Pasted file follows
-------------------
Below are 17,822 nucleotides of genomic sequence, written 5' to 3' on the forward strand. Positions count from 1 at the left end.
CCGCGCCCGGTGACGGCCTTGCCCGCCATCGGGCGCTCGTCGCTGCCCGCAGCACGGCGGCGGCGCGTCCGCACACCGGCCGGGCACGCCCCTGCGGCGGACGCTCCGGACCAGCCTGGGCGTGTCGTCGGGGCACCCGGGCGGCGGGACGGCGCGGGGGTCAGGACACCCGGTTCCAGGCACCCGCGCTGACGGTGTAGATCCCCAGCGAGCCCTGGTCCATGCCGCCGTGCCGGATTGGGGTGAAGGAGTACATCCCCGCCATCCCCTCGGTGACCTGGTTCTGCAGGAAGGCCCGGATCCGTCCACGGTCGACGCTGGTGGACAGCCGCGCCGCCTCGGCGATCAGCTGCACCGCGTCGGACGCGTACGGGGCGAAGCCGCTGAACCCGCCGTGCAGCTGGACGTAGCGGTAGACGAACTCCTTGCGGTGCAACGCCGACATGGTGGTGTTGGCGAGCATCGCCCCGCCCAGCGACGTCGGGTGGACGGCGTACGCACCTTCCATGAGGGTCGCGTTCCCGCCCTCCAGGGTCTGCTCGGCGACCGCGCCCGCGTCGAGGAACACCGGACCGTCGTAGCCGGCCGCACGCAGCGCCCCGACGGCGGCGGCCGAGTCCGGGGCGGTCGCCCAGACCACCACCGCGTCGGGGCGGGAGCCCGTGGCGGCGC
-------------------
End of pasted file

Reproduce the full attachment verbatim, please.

Below are 17,822 nucleotides of genomic sequence, written 5' to 3' on the forward strand. Positions count from 1 at the left end.
CCGCGCCCGGTGACGGCCTTGCCCGCCATCGGGCGCTCGTCGCTGCCCGCAGCACGGCGGCGGCGCGTCCGCACACCGGCCGGGCACGCCCCTGCGGCGGACGCTCCGGACCAGCCTGGGCGTGTCGTCGGGGCACCCGGGCGGCGGGACGGCGCGGGGGTCAGGACACCCGGTTCCAGGCACCCGCGCTGACGGTGTAGATCCCCAGCGAGCCCTGGTCCATGCCGCCGTGCCGGATTGGGGTGAAGGAGTACATCCCCGCCATCCCCTCGGTGACCTGGTTCTGCAGGAAGGCCCGGATCCGTCCACGGTCGACGCTGGTGGACAGCCGCGCCGCCTCGGCGATCAGCTGCACCGCGTCGGACGCGTACGGGGCGAAGCCGCTGAACCCGCCGTGCAGCTGGACGTAGCGGTAGACGAACTCCTTGCGGTGCAACGCCGACATGGTGGTGTTGGCGAGCATCGCCCCGCCCAGCGACGTCGGGTGGACGGCGTACGCACCTTCCATGAGGGTCGCGTTCCCGCCCTCCAGGGTCTGCTCGGCGACCGCGCCCGCGTCGAGGAACACCGGACCGTCGTAGCCGGCCGCACGCAGCGCCCCGACGGCGGCGGCCGAGTCCGGGGCGGTCGCCCAGACCACCACCGCGTCGGGGCGGGAGCCCGTGGCGGCGC